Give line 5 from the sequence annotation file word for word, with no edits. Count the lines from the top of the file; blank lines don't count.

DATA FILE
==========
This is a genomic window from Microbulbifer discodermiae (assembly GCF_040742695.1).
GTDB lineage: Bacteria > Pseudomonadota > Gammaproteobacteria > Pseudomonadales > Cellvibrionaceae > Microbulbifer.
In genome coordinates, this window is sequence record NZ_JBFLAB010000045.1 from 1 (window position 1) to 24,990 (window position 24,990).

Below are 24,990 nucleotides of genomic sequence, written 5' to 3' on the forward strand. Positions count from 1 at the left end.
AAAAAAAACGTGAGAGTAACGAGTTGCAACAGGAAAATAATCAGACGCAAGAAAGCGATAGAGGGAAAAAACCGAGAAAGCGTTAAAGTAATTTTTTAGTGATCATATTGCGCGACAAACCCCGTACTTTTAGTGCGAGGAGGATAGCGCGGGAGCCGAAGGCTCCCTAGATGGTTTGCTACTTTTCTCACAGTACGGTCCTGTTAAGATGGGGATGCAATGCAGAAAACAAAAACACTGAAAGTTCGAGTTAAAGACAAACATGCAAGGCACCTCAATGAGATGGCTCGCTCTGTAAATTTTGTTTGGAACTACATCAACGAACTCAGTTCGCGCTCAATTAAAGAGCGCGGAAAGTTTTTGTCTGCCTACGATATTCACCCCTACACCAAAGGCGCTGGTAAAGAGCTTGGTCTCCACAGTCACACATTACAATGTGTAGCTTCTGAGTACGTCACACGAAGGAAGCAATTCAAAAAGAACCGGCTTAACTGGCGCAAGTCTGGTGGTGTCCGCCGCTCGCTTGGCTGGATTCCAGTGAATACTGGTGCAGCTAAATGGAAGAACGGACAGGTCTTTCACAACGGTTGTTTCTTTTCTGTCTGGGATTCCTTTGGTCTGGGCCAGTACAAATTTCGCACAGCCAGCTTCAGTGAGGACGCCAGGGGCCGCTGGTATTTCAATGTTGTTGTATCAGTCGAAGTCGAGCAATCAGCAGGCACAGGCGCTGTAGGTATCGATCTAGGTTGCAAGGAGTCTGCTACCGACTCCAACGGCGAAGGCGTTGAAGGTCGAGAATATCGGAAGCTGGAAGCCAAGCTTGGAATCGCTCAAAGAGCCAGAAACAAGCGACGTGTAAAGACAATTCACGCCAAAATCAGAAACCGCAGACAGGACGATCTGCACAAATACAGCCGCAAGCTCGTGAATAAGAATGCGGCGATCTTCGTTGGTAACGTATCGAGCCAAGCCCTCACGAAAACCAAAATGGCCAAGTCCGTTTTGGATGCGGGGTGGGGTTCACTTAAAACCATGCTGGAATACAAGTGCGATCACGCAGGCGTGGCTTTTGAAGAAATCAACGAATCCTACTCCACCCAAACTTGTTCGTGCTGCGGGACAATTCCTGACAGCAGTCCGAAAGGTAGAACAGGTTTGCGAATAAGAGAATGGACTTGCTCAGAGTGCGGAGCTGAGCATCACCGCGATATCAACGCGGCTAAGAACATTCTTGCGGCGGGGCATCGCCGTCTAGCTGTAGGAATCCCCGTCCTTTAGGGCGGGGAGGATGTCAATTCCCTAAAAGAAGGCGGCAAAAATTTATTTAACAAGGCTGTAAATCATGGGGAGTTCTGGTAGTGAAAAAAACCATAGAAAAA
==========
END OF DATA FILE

AAAAAAAACGTGAGAGTAACGAGTTGCAACAGGAAAATAATCAGACGCAAGAAAGCGATAGAGGGAAAAAACCGAGAAAGCGTTAAAGTAATTTTTTAGTGATCATATTGCGCGACAAACCCCGTACTTTTAGTGCGAGGAGGATAGCGCGGGAGCCGAAGGCTCCCTAGATGGTTTGCTACTTTTCTCACAGTACGGTCCTGTTAAGATGGGGATGCAATGCAGAAAACAAAAACACTGAAAGTTCGAGTTAAAGACAAACATGCAAGGCACCTCAATGAGATGGCTCGCTCTGTAAATTTTGTTTGGAACTACATCAACGAACTCAGTTCGCGCTCAATTAAAGAGCGCGGAAAGTTTTTGTCTGCCTACGATATTCACCCCTACACCAAAGGCGCTGGTAAAGAGCTTGGTCTCCACAGTCACACATTACAATGTGTAGCTTCTGAGTACGTCACACGAAGGAAGCAATTCAAAAAGAACCGGCTTAACTGGCGCAAGTCTGGTGGTGTCCGCCGCTCGCTTGGCTGGATTCCAGTGAATACTGGTGCAGCTAAATGGAAGAACGGACAGGTCTTTCACAACGGTTGTTTCTTTTCTGTCTGGGATTCCTTTGGTCTGGGCCAGTACAAATTTCGCACAGCCAGCTTCAGTGAGGACGCCAGGGGCCGCTGGTATTTCAATGTTGTTGTATCAGTCGAAGTCGAGCAATCAGCAGGCACAGGCGCTGTAGGTATCGATCTAGGTTGCAAGGAGTCTGCTACCGACTCCAACGGCGAAGGCGTTGAAGGTCGAGAATATCGGAAGCTGGAAGCCAAGCTTGGAATCGCTCAAAGAGCCAGAAACAAGCGACGTGTAAAGACAATTCACGCCAAAATCAGAAACCGCAGACAGGACGATCTGCACAAATACAGCCGCAAGCTCGTGAATAAGAATGCGGCGATCTTCGTTGGTAACGTATCGAGCCAAGCCCTCACGAAAACCAAAATGGCCAAGTCCGTTTTGGATGCGGGGTGGGGTTCACTTAAAACCATGCTGGAATACAAGTGCGATCACGCAGGCGTGGCTTTTGAAGAAATCAACGAATCCTACTCCACCCAAACTTGTTCGTGCTGCGGGACAATTCCTGACAGCAGTCCGAAAGGTAGAACAGGTTTGCGAATAAGAGAATGGACTTGCTCAGAGTGCGGAGCTGAGCATCACCGCGATATCAACGCGGCTAAGAACATTCTTGCGGCGGGGCATCGCCGTCTAGCTGTAGGAATCCCCGTCCTTTAGGGCGGGGAGGATGTCAATTCCCTAAAAGAAGGCGGCAAAAATTTATTTAACAAGGCTGTAAATCATGGGGAGTTCTGGTAGTGAAAAAAACCATAGAAAAA